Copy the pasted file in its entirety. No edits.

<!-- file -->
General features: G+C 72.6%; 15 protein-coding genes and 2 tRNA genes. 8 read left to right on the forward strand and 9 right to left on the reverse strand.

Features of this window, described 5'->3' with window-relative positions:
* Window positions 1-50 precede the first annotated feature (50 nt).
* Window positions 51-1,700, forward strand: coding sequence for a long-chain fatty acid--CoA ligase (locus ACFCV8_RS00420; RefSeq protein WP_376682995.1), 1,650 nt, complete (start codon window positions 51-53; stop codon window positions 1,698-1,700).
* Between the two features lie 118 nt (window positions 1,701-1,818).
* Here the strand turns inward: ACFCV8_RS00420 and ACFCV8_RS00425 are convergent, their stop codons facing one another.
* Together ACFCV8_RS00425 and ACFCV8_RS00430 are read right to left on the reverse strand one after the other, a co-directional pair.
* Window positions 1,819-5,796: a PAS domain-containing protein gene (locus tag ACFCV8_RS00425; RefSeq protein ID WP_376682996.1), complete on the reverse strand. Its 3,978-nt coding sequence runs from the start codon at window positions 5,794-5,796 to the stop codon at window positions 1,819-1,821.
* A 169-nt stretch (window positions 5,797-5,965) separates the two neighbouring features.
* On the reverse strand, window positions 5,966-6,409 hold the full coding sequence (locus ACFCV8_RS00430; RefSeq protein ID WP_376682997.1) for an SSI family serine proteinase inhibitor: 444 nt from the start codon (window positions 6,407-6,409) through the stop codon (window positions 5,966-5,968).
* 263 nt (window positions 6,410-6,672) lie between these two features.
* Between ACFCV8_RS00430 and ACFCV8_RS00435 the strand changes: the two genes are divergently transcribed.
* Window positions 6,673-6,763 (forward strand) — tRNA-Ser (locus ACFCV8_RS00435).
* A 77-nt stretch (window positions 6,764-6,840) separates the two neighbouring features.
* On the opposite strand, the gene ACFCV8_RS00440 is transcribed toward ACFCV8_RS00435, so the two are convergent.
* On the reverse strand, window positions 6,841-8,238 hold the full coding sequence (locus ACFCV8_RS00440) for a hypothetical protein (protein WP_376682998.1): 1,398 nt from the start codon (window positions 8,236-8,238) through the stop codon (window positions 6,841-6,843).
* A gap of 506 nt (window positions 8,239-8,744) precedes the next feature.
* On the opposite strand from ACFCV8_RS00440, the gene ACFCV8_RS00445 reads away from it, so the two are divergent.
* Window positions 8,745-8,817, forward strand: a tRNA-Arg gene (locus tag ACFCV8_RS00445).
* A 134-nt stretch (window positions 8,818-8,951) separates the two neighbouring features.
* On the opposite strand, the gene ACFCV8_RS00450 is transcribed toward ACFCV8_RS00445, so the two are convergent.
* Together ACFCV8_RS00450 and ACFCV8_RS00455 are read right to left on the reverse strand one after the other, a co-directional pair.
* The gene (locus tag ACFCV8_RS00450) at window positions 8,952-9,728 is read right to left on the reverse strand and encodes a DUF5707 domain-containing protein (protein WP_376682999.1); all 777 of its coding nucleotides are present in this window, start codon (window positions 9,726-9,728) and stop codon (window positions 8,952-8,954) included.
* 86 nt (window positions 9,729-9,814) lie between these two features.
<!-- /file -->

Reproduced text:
General features: G+C 72.6%; 15 protein-coding genes and 2 tRNA genes. 8 read left to right on the forward strand and 9 right to left on the reverse strand.

Features of this window, described 5'->3' with window-relative positions:
* Window positions 1-50 precede the first annotated feature (50 nt).
* Window positions 51-1,700, forward strand: coding sequence for a long-chain fatty acid--CoA ligase (locus ACFCV8_RS00420; RefSeq protein WP_376682995.1), 1,650 nt, complete (start codon window positions 51-53; stop codon window positions 1,698-1,700).
* Between the two features lie 118 nt (window positions 1,701-1,818).
* Here the strand turns inward: ACFCV8_RS00420 and ACFCV8_RS00425 are convergent, their stop codons facing one another.
* Together ACFCV8_RS00425 and ACFCV8_RS00430 are read right to left on the reverse strand one after the other, a co-directional pair.
* Window positions 1,819-5,796: a PAS domain-containing protein gene (locus tag ACFCV8_RS00425; RefSeq protein ID WP_376682996.1), complete on the reverse strand. Its 3,978-nt coding sequence runs from the start codon at window positions 5,794-5,796 to the stop codon at window positions 1,819-1,821.
* A 169-nt stretch (window positions 5,797-5,965) separates the two neighbouring features.
* On the reverse strand, window positions 5,966-6,409 hold the full coding sequence (locus ACFCV8_RS00430; RefSeq protein ID WP_376682997.1) for an SSI family serine proteinase inhibitor: 444 nt from the start codon (window positions 6,407-6,409) through the stop codon (window positions 5,966-5,968).
* 263 nt (window positions 6,410-6,672) lie between these two features.
* Between ACFCV8_RS00430 and ACFCV8_RS00435 the strand changes: the two genes are divergently transcribed.
* Window positions 6,673-6,763 (forward strand) — tRNA-Ser (locus ACFCV8_RS00435).
* A 77-nt stretch (window positions 6,764-6,840) separates the two neighbouring features.
* On the opposite strand, the gene ACFCV8_RS00440 is transcribed toward ACFCV8_RS00435, so the two are convergent.
* On the reverse strand, window positions 6,841-8,238 hold the full coding sequence (locus ACFCV8_RS00440) for a hypothetical protein (protein WP_376682998.1): 1,398 nt from the start codon (window positions 8,236-8,238) through the stop codon (window positions 6,841-6,843).
* A gap of 506 nt (window positions 8,239-8,744) precedes the next feature.
* On the opposite strand from ACFCV8_RS00440, the gene ACFCV8_RS00445 reads away from it, so the two are divergent.
* Window positions 8,745-8,817, forward strand: a tRNA-Arg gene (locus tag ACFCV8_RS00445).
* A 134-nt stretch (window positions 8,818-8,951) separates the two neighbouring features.
* On the opposite strand, the gene ACFCV8_RS00450 is transcribed toward ACFCV8_RS00445, so the two are convergent.
* Together ACFCV8_RS00450 and ACFCV8_RS00455 are read right to left on the reverse strand one after the other, a co-directional pair.
* The gene (locus tag ACFCV8_RS00450) at window positions 8,952-9,728 is read right to left on the reverse strand and encodes a DUF5707 domain-containing protein (protein WP_376682999.1); all 777 of its coding nucleotides are present in this window, start codon (window positions 9,726-9,728) and stop codon (window positions 8,952-8,954) included.
* 86 nt (window positions 9,729-9,814) lie between these two features.